Greiner said those increases came despite a 40 percent drop in patients overall. “A lot of our volume has gone down,” he said.
“During COVID the one that never went down and went up a little bit was behavioral health and mental health,” he said.
He said those who come to the hospital “are the survivors for the most part,” and it’s hard to know how many people died of overdoses at home. But with more Narcan out in the community, “I think we’re doing a better job of treating people,” he said.
Greiner said the support system in health care “was hobbled during COVID … It wouldn’t be surprising at all if that population was not getting the care they need and not getting support.”
He said it’s difficult to compare the number of overdoses before and during the pandemic.
“Are people closer together so they can’t go anywhere, so there’s always somebody there to witness and overdose? There’s so many things that could be contributing that we don’t know about,” he said.
Dr. Reed Idriss, vice chairman of emergency medicine at Danbury Hospital, said he and his colleagues in Nuvance Health’s hospitals in Norwalk and New Milford have not seen a rise in overdoses or “what we call Narcan alerts.” He said it was “disturbing and makes me concerned for our communities” if COVID is causing an increase in opioid overdoses.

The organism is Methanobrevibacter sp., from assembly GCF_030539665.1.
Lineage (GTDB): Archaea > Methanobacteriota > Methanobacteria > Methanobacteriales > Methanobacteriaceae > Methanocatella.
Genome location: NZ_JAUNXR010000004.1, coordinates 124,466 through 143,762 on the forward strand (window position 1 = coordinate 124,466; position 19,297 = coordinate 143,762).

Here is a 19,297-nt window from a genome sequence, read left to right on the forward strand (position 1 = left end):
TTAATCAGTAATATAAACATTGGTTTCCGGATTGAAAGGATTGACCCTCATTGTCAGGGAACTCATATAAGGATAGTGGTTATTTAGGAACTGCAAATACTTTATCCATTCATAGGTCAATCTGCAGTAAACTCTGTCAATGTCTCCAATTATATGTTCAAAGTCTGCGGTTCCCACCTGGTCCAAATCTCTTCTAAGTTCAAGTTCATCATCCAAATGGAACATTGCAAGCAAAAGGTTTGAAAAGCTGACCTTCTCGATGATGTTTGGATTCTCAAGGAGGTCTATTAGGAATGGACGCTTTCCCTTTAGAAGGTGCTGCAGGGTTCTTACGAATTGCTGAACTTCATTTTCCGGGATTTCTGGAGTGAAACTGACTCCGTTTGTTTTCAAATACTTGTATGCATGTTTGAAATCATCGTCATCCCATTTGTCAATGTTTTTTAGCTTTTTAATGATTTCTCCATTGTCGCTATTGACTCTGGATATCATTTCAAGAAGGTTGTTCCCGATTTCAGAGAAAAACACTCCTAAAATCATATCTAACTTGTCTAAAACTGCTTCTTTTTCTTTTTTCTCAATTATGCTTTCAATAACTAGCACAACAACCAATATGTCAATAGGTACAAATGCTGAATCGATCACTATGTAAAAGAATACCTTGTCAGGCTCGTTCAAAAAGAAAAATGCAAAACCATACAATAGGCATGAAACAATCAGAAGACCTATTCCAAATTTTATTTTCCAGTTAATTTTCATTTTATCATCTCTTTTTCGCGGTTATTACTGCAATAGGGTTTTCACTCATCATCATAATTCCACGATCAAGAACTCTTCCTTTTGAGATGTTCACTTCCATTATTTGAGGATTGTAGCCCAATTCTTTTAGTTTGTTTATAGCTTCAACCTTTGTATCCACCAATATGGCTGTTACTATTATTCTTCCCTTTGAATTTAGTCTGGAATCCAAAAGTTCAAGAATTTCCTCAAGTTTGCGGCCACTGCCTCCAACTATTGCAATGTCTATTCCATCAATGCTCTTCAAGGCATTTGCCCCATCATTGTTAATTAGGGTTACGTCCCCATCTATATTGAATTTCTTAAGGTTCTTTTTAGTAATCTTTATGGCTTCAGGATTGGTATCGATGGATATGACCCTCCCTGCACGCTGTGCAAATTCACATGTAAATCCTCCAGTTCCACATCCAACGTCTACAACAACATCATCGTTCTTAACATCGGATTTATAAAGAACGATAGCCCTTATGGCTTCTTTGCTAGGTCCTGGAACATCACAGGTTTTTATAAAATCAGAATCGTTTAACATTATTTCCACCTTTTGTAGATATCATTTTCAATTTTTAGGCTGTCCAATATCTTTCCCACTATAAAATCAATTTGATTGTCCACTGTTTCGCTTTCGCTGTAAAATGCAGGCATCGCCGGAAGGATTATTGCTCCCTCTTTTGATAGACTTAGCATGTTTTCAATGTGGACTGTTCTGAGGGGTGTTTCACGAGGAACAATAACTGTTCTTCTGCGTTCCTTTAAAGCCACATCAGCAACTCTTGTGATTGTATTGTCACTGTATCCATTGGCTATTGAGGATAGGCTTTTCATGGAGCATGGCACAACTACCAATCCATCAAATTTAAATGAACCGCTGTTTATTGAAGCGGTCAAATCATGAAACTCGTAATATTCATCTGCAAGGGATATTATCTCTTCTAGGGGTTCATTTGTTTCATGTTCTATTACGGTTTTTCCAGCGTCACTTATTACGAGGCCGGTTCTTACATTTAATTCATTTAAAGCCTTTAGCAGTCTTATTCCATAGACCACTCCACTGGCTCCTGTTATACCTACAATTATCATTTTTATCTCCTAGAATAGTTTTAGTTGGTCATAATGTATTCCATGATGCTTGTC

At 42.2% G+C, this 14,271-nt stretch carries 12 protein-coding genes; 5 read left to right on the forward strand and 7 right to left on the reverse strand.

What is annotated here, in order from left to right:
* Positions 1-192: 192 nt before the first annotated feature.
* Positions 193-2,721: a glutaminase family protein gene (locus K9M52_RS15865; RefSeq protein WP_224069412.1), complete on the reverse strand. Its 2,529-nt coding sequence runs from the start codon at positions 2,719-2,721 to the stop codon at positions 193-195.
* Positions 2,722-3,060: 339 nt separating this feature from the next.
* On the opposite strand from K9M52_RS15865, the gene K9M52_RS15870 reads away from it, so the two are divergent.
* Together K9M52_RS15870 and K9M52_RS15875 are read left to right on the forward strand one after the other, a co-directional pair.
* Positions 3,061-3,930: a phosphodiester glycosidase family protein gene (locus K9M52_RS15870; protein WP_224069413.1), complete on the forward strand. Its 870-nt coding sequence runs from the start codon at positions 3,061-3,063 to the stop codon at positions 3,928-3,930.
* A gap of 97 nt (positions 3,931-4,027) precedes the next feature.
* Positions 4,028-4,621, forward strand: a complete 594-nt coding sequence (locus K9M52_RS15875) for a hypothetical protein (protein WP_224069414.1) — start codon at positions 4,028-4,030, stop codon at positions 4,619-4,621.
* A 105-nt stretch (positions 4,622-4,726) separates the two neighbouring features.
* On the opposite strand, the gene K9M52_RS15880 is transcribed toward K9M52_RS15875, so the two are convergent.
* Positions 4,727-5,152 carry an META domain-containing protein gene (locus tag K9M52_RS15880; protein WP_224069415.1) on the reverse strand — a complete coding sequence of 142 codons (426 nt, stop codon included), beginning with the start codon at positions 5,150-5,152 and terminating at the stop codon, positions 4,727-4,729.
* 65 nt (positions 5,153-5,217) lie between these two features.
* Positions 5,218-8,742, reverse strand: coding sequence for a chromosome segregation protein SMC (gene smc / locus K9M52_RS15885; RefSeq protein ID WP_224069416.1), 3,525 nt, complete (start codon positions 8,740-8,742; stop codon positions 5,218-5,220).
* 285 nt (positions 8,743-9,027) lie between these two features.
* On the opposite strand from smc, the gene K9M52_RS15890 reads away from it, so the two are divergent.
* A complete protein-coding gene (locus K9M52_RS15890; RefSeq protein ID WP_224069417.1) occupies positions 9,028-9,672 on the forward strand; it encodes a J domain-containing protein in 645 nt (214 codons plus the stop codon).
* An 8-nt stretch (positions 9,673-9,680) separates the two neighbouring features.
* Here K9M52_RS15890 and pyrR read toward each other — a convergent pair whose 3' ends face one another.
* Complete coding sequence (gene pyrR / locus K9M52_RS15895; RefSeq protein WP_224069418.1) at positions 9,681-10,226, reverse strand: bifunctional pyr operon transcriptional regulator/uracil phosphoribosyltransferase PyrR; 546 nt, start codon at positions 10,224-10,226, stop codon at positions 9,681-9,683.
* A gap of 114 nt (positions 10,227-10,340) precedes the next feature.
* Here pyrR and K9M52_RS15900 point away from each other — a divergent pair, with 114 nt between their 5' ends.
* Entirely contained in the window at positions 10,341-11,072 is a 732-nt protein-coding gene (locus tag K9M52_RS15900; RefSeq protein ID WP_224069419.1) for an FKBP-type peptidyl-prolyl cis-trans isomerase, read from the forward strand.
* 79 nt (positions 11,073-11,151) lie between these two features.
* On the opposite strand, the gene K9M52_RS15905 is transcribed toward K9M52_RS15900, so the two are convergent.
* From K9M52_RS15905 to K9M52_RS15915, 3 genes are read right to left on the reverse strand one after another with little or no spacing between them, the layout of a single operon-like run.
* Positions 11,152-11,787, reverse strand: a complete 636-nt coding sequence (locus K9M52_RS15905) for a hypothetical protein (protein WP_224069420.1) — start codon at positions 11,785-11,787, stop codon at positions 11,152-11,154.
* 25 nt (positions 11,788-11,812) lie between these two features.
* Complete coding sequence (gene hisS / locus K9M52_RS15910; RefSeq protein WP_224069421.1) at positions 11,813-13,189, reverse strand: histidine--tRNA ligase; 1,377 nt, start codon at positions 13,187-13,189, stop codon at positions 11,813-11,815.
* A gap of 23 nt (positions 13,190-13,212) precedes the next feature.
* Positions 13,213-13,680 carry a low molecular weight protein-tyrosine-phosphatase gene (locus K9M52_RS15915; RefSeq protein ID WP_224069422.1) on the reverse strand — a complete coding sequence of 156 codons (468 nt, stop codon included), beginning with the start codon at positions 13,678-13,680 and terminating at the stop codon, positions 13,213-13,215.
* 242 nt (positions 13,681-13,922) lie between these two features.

“The distribution routes sometimes will hit certain parts of the state before others,” Idriss said. “I wouldn’t be surprised at all if [New Haven is] on the front end of this. … It’s probably just a matter of time” before other areas feel the impact.
Bond, the New Haven health director, said, “We’re still tracking and monitoring it on a daily basis,” adding that the weekend non-fatal spike was “nothing to be majorly concerned about.” The city plans to hire a street outreach worker and will meet with community partners this week to determine what else can be done, she said.